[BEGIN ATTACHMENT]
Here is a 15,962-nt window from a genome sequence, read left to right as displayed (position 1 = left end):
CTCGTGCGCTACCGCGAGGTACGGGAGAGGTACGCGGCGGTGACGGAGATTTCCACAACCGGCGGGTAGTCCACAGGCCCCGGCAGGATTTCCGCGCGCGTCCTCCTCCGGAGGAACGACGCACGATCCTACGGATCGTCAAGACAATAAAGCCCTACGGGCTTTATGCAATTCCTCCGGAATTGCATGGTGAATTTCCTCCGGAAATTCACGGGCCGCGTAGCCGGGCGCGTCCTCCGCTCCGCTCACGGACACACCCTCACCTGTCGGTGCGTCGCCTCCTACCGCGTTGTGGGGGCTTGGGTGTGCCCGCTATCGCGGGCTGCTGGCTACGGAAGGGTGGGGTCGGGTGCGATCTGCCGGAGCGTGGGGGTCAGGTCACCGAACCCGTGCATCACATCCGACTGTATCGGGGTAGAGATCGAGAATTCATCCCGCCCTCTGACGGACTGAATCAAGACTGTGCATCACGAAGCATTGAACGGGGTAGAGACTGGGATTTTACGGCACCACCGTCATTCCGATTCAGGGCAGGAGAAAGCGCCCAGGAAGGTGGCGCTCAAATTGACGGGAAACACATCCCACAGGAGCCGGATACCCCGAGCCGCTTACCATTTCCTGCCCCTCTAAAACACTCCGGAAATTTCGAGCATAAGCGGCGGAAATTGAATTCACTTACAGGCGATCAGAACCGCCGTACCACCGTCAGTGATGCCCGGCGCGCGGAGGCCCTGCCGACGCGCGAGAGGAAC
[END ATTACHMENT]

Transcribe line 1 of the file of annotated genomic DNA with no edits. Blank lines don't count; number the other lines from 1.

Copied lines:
Here is a 15,962-nt window from a genome sequence, read left to right as displayed (position 1 = left end):